Puerto Varas and the Llanquihue region

Puerto Varas – “a city of roses and volcanoes”. This town is one of those places you’re just meant to fall in love with. A city bounded by lakes and national parks, near grand canyons and waterfalls. There are signs everywhere hinting that you’re at the gateway to Patagonia, and there’s no shortage of stores for hiking gear. You could pick up everything here given the number of top brand stores for outdoor clothing and equipment: Patagonia, North Face, RKF, Columbia Sportswear – really, they’re just missing a Kathmandu store. Just keep in mind that it’s not cheap.

The town itself is a prototypical lakeside town.  Small, quaint, quiet. You should definitely visit Barista while you’re here. It’s hands down the best coffee, food, and service I’ve had so far in Chile. I’ve gone there three times in the four days I’ve been here. You should also visit Bravo Cabrera. They had a pretty damn good beer menu and it’s cheap. Don’t miss the pizza either – try the pizza carciofi for 4,800CLP. It’ll make you happy.

 

You can probably see most of the town on foot in a day. It’s tiny. Most visitors stop by Museo Fierro where Puerto Varas is thoroughly documented by paintings, newspaper clippings, street artifacts, and an array of odds and ends. You might even luck out and meet Pablo Fierro himself!

You’ll also find tour operators on every street advertising trips out to Saltos del Petrohué or Lagos de Todo Los Santos. Remember: a micro to most locations will cost you between 400-2,000CLP (80 cents-$4) and tour operators will charge you anywhere between 22,000-48,000CLP ($44-$96) to take you to the same places. The national parks are free – you can go to Saltos del Petrohué and Lagos de Todo Los Santos for less than $10. That’s kind of amazing.

Osorno Volcano

 

And now, for my rant: it might just be a crap idea to plan your hikes around January or early February. The area is notoriously well-known to entertain its fair share of tabanos. And, if you ask locals about them – everyone just sort of shrugs and acknowledges its existence. You ever watch the Survivorman episode when he went to the Australian Outback? Here’s the transcript. Search for the keyword “flies” and you’ll see what I mean. At least, those flies didn’t bite. Tabanos in Petrohué? Oh, they do.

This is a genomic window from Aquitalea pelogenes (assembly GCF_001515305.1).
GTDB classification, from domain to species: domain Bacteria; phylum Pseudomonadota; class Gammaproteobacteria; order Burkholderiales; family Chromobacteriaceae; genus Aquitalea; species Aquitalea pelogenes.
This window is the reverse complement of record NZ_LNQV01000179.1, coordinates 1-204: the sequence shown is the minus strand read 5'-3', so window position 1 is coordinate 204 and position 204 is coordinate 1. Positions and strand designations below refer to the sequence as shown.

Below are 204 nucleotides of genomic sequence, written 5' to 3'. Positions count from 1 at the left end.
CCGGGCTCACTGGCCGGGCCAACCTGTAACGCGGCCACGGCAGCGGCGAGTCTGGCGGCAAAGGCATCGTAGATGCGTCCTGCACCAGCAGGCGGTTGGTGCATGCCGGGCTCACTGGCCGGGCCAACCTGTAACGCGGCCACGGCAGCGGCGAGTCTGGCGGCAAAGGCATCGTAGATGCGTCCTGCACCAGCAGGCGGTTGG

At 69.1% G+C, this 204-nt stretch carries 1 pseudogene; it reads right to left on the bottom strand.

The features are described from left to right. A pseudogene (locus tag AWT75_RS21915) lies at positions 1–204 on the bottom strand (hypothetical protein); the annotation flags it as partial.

You get so preoccupied about keeping them off you that it’s almost easy to forget the spectacular things that surround you.  They travel in packs and they don’t let off. We dealt with them for at least 12km and, at one point, while walking by the beach where the wind turned stagnant, there must’ve been about 20 of them! And they’re huge! Look!

And so follows a series of photos with me trying to fight them off… haha.. I can’t help but laugh now when I look at these. It really was that bad.

discovered that horseflies are persistent

 

Such an incredible trail, but I hardly had any time to fully appreciate it.

it really is desolate

Maybe it wasn’t so bad. When the flies weren’t making us so miserable, it was a good hike. Not a soul in sight. I’m sure, for a good reason. And if you’re not into beating horseflies with your windbreaker (or spending an afternoon running away from them) – there’s also Frutillar.

A short 30-minute micro ride north of Puerto Varas is an even smaller town. It felt like a New England town. The bus ride is 900CLP one-way, but you can also rent a mountain bike and do the trip along the shoreline from Puerto Varas – I hear it’s awesome. We didn’t take the chance with the bikes because it was on and off hard rain on the day that we went.

chris and his tree climbing shenanigans

 

Tomorrow: we’re thinking a lazy Sunday. Chill out before heading back to Santiago. I kind of miss my apartment. Mostly my terrace. I also have to think about this whole feeling old thing. Turning 26 on Sunday, the 5th. Oy. Life needs to slow down just a little bit more.

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